get fuel and where will being the next points as we saw with new jersey and new york. initially, it was the rescues and the trapped people, tough like that. a lot of people evacuated. but then it became the fuel, it became pharmacies, grocery stores. you started seeing cat decading effects. -- cascading effects. and those are the things that once you're past 72 hours, you need to start planning, okay, i'm out for a week, two weeks, three weeks. utilities aren't waiting. you're not going to get power back to everybody, and you are not going to get back particularly to your residential areas. can you get lotter back up and -- life support back up and running. it won't be easy, it will be difficult, but the thing is to continue to trade off. where can i make activities to buy more time to keep my population stable. evacuations, maybe self-evacuating where people have that option, they will, but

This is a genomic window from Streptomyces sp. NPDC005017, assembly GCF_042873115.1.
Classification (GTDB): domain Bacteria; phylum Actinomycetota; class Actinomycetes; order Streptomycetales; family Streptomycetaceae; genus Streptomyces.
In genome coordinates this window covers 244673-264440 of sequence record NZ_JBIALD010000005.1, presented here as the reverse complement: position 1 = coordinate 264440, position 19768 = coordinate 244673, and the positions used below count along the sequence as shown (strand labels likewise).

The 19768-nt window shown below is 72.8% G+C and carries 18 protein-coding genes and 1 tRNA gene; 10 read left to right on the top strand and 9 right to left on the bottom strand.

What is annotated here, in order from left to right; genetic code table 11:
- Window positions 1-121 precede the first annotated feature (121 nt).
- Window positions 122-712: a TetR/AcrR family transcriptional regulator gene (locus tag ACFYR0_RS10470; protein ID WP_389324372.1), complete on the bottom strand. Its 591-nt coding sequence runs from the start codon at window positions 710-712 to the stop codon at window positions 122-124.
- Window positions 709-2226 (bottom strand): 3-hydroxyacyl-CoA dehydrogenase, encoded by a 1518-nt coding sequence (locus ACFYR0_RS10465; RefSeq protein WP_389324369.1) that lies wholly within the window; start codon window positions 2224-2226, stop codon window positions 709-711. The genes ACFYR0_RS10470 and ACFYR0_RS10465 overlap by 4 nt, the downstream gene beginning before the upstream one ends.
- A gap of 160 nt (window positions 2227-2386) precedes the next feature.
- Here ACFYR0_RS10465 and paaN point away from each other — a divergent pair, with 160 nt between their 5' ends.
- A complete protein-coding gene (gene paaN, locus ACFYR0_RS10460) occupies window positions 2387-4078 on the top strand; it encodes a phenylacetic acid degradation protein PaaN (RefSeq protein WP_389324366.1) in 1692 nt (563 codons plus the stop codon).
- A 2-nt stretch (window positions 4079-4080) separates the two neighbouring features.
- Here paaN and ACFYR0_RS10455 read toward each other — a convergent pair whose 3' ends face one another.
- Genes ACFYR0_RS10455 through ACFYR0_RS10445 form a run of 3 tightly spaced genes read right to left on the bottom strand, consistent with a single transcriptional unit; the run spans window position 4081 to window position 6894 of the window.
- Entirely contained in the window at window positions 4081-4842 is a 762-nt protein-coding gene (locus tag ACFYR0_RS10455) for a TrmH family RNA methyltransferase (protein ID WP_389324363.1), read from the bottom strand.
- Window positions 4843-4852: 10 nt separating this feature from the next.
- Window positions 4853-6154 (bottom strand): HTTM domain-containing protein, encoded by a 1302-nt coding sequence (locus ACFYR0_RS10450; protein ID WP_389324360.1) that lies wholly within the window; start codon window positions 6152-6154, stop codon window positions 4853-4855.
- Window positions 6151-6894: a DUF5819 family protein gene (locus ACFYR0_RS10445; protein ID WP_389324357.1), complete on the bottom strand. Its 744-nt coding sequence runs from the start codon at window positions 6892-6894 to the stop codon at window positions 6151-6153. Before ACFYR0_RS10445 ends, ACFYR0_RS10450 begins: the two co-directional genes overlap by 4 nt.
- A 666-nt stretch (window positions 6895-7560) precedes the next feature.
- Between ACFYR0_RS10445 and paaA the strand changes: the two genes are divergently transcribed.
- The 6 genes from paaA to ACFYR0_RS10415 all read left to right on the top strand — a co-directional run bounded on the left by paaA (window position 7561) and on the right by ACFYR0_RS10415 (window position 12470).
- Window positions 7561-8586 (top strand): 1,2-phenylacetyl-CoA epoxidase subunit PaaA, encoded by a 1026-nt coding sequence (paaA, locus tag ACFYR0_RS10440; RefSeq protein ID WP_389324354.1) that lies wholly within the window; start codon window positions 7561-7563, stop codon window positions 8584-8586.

you won't see large numbers, because it's unlikely in widespread outages there's going to be places to go to. so, again, it becomes this time of stabilization, continue to look at the down-range impacts. what we're able to brick up where -- bring up where we prioritize that. but the reality is in almost all these areas including the cyber as well as the physical, residential areas are probably going to be the last ones to get that power. so can you get enough life support and infrastructure going to keep the supply hines open. your not going to have what the normal consumption rates are, you may have to do with what governor christie did and rationing gasoline. but this means you have to plan out not just the power went out, but now or what are the impacts of that as you go through time acts. and then hopefully this is what our partners are work on, to give you better information about how much time are we talking about before key systems come up. when will we get the final power turned back on. in the absence of information, i think that generates its own